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The parental paradox of the client/agency relationship

By Billy Hamilton-Stent on 24th April 2017

A few years ago, you’d probably hear an agency’s heart sink when the term ‘insource’ was uttered by a client. It meant you were getting a ‘haircut’, as they say. But in a world of skills diversity and balancing acts, that sentiment is changing.

Insourcing skills reflects a growing trend towards greater flexibility across the marketing landscape, particularly when skills gaps pop up ‘whack-a-mole’ style and the planning to execution cycle shortens. Many B2B businesses can’t move fast enough to keep up with themselves. 

Our Breathless Business research shows that keeping pace with innovation is a real challenge for B2B businesses. To that end, utilising agencies can be a great way to close the gap, by possessing skills that you may not have in abundance in-house. 

For example, we’ve had plenty of clients who’ve hired copywriters once the model of inbound marketing has been proven. It’s an endorsement of a strong demand generation strategy. The agency gets you going, then you staff up as you need – it’s rarely about ‘downsizing’. 

However, from an agency perspective, it can feel like that moment when your kids decide they’re okay on their own. The brand is built, the systems are in place, the campaigns are firing….and then come the words; “We’ll take it from here…” 

As we provide marketing services across the Brand To Sales process, there are a range of marketing needs being met by Octopus Group at any one time. This is reflected by the number of insource/outsource discussions we have with clients.  We connect a journey from the story a business tells, to the sales it generates. Ultimately, that equates to experience, scale and maturity: a client’s resource needs and efficiencies change as they evolve, and it’s our job to evolve and flex with them. 

The mindset of Brand To Sales is about getting the best result for the client. Like a parent, you have to know when to support, when to challenge, and ultimately, when to back off! You have to understand the client’s business need in its widest context. It falls into three broad types of client/agency relationship:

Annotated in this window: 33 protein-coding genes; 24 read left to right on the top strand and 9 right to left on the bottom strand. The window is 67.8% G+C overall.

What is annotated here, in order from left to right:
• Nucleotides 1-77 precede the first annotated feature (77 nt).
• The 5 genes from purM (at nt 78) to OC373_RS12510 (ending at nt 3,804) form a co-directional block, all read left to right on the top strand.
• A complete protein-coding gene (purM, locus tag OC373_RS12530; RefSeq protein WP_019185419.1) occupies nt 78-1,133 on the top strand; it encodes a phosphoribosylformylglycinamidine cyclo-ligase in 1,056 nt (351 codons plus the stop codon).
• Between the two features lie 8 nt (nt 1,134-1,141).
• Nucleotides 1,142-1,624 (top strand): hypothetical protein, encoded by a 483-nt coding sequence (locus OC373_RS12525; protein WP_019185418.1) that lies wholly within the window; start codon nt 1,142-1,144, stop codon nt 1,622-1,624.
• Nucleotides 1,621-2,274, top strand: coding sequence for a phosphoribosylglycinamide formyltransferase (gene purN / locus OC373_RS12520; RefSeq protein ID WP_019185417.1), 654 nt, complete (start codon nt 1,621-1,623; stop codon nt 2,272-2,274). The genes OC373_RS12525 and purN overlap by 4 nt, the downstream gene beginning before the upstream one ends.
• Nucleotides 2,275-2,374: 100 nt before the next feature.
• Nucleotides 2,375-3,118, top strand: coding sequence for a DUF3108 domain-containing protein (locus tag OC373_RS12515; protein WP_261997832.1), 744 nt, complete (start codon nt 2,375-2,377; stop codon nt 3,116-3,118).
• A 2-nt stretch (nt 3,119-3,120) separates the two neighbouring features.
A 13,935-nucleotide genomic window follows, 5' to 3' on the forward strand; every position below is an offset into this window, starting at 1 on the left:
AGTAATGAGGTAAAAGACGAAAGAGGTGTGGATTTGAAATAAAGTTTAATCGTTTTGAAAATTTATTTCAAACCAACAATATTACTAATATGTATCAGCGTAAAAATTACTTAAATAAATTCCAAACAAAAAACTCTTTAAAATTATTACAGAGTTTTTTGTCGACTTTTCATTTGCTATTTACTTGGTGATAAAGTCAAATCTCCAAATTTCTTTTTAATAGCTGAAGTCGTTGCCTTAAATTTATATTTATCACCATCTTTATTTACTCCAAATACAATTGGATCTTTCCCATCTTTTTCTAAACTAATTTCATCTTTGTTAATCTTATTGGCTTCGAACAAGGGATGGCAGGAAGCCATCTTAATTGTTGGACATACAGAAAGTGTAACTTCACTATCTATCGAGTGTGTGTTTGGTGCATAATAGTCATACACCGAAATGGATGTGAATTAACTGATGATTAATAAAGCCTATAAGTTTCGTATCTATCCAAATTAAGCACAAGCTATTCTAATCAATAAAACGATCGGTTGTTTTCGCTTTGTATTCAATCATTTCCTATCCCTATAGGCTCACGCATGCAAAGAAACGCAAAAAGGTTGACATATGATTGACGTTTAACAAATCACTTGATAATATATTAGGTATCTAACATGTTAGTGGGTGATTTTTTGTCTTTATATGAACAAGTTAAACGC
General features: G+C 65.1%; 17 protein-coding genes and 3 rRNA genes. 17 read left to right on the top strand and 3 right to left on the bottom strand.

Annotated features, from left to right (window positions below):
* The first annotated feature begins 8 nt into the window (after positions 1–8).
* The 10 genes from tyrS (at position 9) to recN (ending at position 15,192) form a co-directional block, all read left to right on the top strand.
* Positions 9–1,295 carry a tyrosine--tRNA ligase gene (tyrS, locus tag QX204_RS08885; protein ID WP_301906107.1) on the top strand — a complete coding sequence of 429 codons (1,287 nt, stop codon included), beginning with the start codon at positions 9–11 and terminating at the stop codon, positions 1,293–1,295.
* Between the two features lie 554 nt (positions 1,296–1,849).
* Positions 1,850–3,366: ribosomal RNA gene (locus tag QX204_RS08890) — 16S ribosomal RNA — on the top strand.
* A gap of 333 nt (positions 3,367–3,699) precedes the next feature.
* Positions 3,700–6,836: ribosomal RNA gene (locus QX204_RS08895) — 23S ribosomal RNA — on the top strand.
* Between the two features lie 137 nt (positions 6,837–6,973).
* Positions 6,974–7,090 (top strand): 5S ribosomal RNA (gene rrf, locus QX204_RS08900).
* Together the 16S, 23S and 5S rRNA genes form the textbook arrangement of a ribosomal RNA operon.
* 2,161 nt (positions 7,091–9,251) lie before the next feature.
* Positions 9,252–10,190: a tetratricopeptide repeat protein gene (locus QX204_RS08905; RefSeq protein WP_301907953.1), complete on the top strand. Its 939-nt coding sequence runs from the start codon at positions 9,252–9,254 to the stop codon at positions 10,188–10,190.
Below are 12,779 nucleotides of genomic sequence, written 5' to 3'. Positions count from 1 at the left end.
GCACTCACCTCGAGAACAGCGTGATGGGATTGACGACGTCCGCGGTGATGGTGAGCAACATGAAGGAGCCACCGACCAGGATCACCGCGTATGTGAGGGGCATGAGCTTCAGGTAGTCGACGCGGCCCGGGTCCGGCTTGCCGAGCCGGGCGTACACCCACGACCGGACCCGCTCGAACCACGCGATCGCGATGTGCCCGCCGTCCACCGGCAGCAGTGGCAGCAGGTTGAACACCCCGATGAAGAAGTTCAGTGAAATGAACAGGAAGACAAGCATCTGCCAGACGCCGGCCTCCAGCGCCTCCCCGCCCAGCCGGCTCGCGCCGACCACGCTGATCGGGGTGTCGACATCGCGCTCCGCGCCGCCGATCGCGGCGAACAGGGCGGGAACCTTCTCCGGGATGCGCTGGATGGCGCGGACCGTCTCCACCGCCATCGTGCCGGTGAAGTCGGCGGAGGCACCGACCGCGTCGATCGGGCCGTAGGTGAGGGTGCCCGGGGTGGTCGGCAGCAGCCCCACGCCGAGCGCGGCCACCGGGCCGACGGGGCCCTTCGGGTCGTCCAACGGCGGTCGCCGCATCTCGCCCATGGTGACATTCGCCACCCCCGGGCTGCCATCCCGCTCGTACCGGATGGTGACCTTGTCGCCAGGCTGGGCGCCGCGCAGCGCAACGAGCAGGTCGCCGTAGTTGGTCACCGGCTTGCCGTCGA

The new-born

  • New companies, start-ups and even mature businesses that are new to integrated marketing start with high levels of agency dependency. It’s ‘cribs n bibs’ to get this shiny new thing up and away.
  • Newbies are in a constant struggle to manage costs and mostly want vitamin shots of resource and ideas to fuel performance. Insourcing can be too much hassle and outsourcing can appear costly when budgets are tight. I once heard a great quote: “SME’s don’t have budgets, they just have money…”


The challenging teenager

  • Mid-size clients or established programmes are the teenagers – complex and emotional! You really want to push them to do something new without losing all the great work in this important growth stage.
  • But mid-size businesses face the biggest insource conundrums. There’s budget to invest in people internally, which can make a huge difference to how much you outsource marketing support. The challenge is that the nature of the resource you need can change very quickly – it’s all about smart investment and a flexible agency partner.


All grown-up

  • Then we come to large enterprises or sophisticated campaigns that are a coming of age. Everyone ‘gets it’ and needs each other, but perhaps there’s the odd row at Christmas!
  • Enterprises work with much more structure and predictability. They need the lifeblood that a good agency can offer. Equally, their scale of investment in agencies is such that managing agency budgets up or down can be a better way to control costs. Sheer scale has a benefit of smoothing out the peaks and troughs experienced by smaller businesses in terms of the skills and resources that are needed at any given time.


Successful agency relationships are defined by collaboration

Solid relationships are not just about everyone getting on. Good commercial relationships are built on trust and understanding the needs and priorities of the work ahead.

In our experience of building the Brand To Sales approach, we’ve recruited skills into client businesses, recommended alternative agencies to support client needs and seconded our own people into client teams to bridge resource and skills gaps.  In all these instances, the relationship and the results have been for the better with a collaborative approach.

The right conversation about insourcing is one of a commitment to improving the future performance of a business. Play the long game and everyone wins.

Download our Breathless Business report to find out what challenges B2B businesses say they’re facing, and what can be done about it.

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